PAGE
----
During his electoral campaign, President Trump offered a plan for decreasing child-care costs by offering tax breaks to those with child-care expenses. According to his campaign’s fact sheet, the goal of the child-care plan was to “provide the biggest benefit to working-and-middle-class families,” and not the wealthy. His fact sheet noted that these reforms would allow parents greater flexibility in work options.
President Trump’s focus on the affordability of child care is a noble pursuit and one that Republicans have not seriously pursued since the providing support for the Comprehensive Child Development Act of 1971. High child care costs are problematic. The average weekly child care expenses of families have increased by 70% over the past twenty-five years. Child care has become unaffordable and burdensome for low-income families. High-quality, center-based, and affordable child care leads to financial flexibility for families, increases in maternal employment, and better outcomes for children. However noble the aim, Trump’s policy solutions may be misguided and do not offer enough assistance to low-income families.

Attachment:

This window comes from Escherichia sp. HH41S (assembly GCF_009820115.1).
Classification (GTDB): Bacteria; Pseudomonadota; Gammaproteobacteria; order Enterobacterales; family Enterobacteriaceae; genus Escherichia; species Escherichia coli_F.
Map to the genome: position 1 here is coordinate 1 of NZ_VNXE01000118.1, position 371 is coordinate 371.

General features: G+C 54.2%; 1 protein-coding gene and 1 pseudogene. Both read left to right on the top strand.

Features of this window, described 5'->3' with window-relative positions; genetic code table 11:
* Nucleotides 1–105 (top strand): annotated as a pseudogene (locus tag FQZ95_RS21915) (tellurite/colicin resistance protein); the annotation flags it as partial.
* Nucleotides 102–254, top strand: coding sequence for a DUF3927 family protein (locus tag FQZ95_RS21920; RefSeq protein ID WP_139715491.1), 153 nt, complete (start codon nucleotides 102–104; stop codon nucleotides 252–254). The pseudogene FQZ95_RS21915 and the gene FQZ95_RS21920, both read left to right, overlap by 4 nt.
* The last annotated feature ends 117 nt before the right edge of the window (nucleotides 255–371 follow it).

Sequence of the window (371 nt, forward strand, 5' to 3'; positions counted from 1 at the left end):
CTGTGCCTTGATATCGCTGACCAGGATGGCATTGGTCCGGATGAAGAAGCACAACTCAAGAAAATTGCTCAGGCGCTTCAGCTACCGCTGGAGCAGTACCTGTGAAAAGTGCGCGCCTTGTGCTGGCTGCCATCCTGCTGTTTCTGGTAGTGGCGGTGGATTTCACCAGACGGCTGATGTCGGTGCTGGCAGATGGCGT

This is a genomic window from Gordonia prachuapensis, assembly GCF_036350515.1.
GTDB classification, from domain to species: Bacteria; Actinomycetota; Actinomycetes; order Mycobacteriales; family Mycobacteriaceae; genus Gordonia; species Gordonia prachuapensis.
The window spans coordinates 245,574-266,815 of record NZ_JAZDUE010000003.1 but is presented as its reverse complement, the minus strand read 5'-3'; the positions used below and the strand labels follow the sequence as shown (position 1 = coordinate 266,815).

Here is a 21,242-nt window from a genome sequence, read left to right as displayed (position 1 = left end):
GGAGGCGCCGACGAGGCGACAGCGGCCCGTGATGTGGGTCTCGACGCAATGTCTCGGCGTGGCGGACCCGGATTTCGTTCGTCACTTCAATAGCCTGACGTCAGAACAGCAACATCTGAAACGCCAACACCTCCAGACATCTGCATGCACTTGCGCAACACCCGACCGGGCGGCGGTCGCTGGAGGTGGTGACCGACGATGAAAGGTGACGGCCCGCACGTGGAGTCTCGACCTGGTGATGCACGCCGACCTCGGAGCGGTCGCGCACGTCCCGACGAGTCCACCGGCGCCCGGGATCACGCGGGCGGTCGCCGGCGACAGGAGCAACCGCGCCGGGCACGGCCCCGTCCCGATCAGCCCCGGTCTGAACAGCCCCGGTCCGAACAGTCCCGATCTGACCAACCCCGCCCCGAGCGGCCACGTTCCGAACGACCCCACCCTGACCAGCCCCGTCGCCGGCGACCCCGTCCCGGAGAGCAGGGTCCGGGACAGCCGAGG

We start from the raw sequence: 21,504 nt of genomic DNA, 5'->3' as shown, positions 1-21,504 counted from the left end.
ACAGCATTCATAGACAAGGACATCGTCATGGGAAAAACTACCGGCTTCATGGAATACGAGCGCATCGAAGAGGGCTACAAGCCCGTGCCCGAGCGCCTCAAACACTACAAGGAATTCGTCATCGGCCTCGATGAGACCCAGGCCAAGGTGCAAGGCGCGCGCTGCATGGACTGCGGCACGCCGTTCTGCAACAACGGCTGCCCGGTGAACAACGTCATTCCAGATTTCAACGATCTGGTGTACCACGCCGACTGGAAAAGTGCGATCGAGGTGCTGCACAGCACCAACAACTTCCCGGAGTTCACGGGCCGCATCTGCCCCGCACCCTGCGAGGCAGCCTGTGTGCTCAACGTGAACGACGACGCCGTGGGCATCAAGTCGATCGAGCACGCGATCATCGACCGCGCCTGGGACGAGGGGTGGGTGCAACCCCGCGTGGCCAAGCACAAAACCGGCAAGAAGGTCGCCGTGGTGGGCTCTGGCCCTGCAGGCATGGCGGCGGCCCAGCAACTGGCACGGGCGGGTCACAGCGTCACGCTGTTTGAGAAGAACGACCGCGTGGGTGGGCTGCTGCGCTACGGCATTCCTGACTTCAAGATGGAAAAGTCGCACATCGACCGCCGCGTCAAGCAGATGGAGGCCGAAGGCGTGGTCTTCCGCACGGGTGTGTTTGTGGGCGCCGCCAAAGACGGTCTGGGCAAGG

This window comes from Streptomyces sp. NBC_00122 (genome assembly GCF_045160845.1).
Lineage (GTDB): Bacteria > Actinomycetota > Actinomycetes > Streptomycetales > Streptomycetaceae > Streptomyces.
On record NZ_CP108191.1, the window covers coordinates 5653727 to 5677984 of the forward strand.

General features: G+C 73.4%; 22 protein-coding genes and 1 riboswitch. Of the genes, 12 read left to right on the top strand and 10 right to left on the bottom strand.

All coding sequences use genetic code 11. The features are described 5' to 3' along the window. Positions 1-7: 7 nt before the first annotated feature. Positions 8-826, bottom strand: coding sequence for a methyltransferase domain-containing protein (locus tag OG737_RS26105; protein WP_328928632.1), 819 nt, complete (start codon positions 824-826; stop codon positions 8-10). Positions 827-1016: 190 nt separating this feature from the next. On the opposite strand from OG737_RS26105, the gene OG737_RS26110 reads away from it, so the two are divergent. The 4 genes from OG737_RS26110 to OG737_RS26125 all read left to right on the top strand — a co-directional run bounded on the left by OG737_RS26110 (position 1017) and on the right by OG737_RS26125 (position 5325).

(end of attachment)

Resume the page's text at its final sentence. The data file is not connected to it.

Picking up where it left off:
To be fair, the current tax benefits for child care also do little to assist low-income families. Currently, the Child and Dependent Care Tax Credit (CDCTC) provides tax credits only to parents who work or are in school. Low-income families that are not tax liable do not benefit from the credits because they are non-refundable. More than a third (38%) of the CDCTC benefits are claimed by families that have gross adjusted income of at least $100,000. The second provision of the employer-provided childcare lets parents exclude a maximum of $5,000 from earnings. However, this provision is not offered by all employers. About 80% of the employer benefit goes to families that make at least $100,000 in adjusted gross income.
Trump’s recently released tax plan included one line affirming his commitment to provide tax relief for child care expenses without any additional details on how he would do this. The child care plan Trump proposed during his campaign has three parts:
1. Above-the-line deduction for child care costs for children under the age of 13
Taxpayers can claim a deduction for up to 4 children from their adjusted gross income. Deductions are capped at the average child care costs for the child’s age in the state in which the taxpayer is filing. Unmarried parents with an income over $250,000 or married parents with an income over $500,000 cannot claim the deduction. Stay-at-home parents can also claim this deduction even if there are no formal child care costs.
2. Refundable credit for child care costs for children under the age of 13
Taxpayers would receive the lesser amount of the two options here: 7.65% of child care expenses or 3.825% of lesser-earning spouse’s income. Married parents with an income over $62,400 and families with stay-at-home parents are not eligible.
3. Dependent Case Savings Account (DCSA)